"Why continue to build the settlements?"

Today’s recommended reading [published during the last week]: Andrew Sullivan in The Daily Beast on “Why Continue To Build The Settlements?” — a review of the much-discussed book [or, polemic, as Sullivan writes] by Peter Beinart, The Crisis of Zionism. Sullivan writes: “Let us be clear. The Israeli government is systematically taking and holding the land that could be the Palestinians’ future state. They have been doing so for decades.
The deliberate population of occupied land violates the Geneva Conventions. The occupation itself enrages the Arab and Muslim world and creates a huge drag on the US’s strategic need to build up allies among emerging Arab democracies, and defuse Jihadism across the globe. And Peter’s book is explicitly about this problem. It lies at the center of his argument. And yet it is all but ignored by his critics”… Sullivan’s take is published here.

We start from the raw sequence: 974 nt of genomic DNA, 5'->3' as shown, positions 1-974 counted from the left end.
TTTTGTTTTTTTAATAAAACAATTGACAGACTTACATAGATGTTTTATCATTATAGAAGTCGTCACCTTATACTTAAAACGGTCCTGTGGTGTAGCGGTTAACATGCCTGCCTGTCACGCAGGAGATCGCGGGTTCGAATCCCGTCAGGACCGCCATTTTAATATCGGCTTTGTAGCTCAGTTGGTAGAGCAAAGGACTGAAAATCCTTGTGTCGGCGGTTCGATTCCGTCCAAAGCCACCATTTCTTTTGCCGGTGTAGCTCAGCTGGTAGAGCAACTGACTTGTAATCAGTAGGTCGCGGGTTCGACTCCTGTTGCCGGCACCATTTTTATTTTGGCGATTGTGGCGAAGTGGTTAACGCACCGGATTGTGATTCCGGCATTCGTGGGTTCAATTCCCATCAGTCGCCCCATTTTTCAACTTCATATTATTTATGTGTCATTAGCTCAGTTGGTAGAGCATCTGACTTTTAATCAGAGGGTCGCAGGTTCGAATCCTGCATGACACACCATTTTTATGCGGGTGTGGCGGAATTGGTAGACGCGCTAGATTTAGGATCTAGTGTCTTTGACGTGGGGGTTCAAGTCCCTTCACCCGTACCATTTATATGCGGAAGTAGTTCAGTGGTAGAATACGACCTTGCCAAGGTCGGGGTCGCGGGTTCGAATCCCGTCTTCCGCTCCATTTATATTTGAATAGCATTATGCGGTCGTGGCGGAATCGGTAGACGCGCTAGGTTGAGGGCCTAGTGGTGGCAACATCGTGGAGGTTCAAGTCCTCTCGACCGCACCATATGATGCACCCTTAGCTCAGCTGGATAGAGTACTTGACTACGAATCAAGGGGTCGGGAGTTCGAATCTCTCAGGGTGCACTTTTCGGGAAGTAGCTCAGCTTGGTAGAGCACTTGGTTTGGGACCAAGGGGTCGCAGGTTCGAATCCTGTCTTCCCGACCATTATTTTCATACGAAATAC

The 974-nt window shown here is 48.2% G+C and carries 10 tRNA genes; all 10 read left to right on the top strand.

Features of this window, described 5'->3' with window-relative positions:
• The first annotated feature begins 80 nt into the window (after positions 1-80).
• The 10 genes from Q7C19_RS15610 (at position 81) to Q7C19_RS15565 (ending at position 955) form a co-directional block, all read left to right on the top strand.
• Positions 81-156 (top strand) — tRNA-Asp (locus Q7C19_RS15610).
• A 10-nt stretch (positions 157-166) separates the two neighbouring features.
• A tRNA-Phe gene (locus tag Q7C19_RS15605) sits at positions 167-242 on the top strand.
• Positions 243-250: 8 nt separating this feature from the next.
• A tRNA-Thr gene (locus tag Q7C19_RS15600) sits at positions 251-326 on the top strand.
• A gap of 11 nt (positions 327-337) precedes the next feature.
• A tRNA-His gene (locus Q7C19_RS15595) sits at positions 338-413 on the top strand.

UPDATE: On 10 April, Peter Beinart [author of the book, The Crisis of Zionism] wrote an Op-Ed for the NYTimes in which he explained his own position this way: “I’m too young to have seen the terrifying wars of 1948, 1967 and 1973, when Arab armies threatened to vanquish the Jewish state. I’ve never known an Israel that didn’t occupy the West Bank. But like the older man, I’ve seen whole communities of Jews take refuge in Israel. Among my formative memories of the Jewish state are the pictures of Anatoly Sharansky, fresh from a Soviet jail, descending onto the tarmac at Ben-Gurion airport and the images of nearly destitute Ethiopian Jews, separated from the rest of our people since the days when the Temple stood, entering the planes that the Jewish state had sent to take them home. So perhaps it’s no surprise that my book argues that Jews need a state for self-protection and cultural expression, but worries that Israel’s occupation of the West Bank menaces the democratic ideals upon which the state was founded. Some in the organized American Jewish community think this places me on the left. I disagree. I actually occupy a shrinking center of American Jews fiercely committed to Israel’s existence but profoundly troubled by its current course. Our most high-profile critics sound like the man at my University of Maryland talk, unwilling to confront any contradiction between a nation whose declaration of independence promises ‘complete equality of social and political rights to all its inhabitants irrespective of race, religion and sex’ and an occupation that has held millions of Palestinians as non-citizens for more than forty years … The more permanent Israel’s occupation of the West Bank becomes, the more American Jews will be forced to choose between a Jewish state that is not fully democratic and a binational state that loses its Jewish character. And faced with that choice, a great chasm will divide American Jewry: with most older American Jews on one side, and many non-Orthodox, younger American Jews on the other. Saving Israel as a democratic Jewish state and preserving the Zionist consensus in American Jewish life are two sides of the same struggle. Since my book came out, I’ve sometimes been called a controversial, polarizing figure in the American Jewish community. The accusation makes me sigh. I’ve seen enough questioners like that those at the University of Maryland to realize that if the two state solution dies, the real polarization will be yet to come”.